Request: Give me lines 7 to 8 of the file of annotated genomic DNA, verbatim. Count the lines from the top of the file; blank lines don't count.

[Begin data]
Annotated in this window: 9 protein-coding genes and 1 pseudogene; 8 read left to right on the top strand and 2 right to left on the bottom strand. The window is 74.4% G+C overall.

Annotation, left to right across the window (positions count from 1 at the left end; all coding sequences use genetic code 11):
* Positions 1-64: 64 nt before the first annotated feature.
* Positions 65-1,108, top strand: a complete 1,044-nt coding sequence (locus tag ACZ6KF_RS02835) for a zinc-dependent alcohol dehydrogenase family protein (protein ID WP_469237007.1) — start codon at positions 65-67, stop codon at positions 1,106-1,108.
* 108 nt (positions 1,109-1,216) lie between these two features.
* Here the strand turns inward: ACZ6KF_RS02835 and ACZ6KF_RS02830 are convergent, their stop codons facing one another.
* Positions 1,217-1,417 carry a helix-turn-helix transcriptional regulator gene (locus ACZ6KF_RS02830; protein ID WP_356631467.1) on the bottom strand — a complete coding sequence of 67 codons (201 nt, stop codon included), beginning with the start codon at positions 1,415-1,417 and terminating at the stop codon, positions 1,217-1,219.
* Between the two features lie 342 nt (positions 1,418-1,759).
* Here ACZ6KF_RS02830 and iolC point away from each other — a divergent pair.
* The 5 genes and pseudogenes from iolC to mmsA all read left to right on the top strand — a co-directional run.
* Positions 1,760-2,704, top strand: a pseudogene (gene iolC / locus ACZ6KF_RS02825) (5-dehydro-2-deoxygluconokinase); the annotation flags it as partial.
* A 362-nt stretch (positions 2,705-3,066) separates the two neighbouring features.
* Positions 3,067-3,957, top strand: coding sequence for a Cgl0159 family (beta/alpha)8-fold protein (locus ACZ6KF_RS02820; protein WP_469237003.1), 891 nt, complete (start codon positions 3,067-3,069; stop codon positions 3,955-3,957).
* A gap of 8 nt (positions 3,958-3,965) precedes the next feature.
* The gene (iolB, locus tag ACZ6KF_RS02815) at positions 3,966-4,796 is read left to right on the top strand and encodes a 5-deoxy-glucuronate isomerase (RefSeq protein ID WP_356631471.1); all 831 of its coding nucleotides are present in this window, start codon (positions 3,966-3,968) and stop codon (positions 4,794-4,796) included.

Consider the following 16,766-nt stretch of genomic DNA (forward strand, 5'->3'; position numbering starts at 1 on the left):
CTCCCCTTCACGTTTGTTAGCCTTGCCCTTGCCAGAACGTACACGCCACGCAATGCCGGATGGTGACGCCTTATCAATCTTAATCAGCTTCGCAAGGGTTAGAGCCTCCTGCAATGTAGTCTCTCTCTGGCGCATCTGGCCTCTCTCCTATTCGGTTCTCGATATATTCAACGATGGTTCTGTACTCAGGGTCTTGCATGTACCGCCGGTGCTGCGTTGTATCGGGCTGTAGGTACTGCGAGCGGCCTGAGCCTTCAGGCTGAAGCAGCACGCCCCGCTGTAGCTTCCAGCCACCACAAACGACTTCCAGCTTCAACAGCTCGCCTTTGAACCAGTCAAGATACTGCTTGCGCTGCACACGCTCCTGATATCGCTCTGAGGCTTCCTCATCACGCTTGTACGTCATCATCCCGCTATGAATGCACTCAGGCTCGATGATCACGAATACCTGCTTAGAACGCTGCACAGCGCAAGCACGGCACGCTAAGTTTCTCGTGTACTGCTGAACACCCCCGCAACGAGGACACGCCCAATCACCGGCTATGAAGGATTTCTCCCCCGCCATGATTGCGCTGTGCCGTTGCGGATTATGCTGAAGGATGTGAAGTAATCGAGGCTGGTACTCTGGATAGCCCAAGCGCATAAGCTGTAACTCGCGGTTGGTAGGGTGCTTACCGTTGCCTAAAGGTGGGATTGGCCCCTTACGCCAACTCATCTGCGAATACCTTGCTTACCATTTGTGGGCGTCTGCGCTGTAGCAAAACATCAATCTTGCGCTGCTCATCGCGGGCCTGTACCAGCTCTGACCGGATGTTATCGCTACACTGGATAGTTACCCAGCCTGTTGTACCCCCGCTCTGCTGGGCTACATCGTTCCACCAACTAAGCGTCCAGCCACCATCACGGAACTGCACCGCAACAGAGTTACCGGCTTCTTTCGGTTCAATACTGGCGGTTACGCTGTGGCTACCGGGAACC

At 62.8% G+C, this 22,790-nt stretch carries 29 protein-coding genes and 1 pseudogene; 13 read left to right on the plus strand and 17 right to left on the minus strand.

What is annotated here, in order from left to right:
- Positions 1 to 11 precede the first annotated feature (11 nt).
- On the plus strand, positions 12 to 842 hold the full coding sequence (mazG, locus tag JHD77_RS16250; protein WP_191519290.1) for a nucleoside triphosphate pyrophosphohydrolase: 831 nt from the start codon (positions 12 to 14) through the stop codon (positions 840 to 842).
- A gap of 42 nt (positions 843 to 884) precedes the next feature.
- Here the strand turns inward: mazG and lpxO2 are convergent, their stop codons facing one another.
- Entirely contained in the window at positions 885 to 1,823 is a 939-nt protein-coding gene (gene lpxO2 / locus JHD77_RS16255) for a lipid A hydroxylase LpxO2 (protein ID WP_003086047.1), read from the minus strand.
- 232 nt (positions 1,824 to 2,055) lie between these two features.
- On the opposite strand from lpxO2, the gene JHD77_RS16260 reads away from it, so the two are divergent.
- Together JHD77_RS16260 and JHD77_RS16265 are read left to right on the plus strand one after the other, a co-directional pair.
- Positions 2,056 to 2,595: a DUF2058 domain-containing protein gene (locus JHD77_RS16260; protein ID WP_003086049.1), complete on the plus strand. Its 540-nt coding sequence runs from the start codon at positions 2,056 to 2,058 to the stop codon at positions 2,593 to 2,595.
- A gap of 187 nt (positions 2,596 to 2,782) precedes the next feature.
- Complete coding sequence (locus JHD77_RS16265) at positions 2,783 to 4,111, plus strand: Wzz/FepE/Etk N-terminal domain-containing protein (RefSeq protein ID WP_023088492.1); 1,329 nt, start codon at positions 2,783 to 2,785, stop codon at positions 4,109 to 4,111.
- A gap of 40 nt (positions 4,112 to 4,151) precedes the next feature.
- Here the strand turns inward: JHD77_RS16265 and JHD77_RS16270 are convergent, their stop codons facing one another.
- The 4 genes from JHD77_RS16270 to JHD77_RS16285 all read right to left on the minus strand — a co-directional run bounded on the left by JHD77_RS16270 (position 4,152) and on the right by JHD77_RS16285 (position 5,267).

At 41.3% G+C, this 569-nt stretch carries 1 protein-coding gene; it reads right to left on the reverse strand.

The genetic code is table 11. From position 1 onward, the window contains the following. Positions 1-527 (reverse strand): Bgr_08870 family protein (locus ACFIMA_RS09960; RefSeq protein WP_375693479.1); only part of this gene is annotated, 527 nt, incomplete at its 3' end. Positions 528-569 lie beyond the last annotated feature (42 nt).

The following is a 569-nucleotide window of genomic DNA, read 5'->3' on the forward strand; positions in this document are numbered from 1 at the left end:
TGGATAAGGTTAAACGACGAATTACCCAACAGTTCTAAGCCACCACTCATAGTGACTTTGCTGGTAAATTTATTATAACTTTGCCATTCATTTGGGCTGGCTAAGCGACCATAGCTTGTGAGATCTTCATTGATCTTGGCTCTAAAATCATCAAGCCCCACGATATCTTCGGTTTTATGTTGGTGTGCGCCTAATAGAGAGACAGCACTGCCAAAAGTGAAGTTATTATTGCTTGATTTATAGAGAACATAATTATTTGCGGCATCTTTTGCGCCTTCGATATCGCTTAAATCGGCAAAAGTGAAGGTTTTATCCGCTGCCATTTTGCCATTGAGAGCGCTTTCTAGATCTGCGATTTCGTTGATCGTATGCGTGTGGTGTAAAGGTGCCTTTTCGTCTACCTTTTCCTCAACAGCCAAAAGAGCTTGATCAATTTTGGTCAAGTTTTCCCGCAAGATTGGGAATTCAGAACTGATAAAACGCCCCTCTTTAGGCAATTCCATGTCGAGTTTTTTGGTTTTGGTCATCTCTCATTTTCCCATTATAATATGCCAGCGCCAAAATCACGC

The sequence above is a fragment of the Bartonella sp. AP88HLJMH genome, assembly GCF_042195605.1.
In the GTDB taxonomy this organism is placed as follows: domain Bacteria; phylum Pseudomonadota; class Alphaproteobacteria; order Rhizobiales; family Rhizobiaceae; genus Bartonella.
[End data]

* Positions 1,217-1,417 carry a helix-turn-helix transcriptional regulator gene (locus ACZ6KF_RS02830; protein ID WP_356631467.1) on the bottom strand — a complete coding sequence of 67 codons (201 nt, stop codon included), beginning with the start codon at positions 1,415-1,417 and terminating at the stop codon, positions 1,217-1,219.
* Between the two features lie 342 nt (positions 1,418-1,759).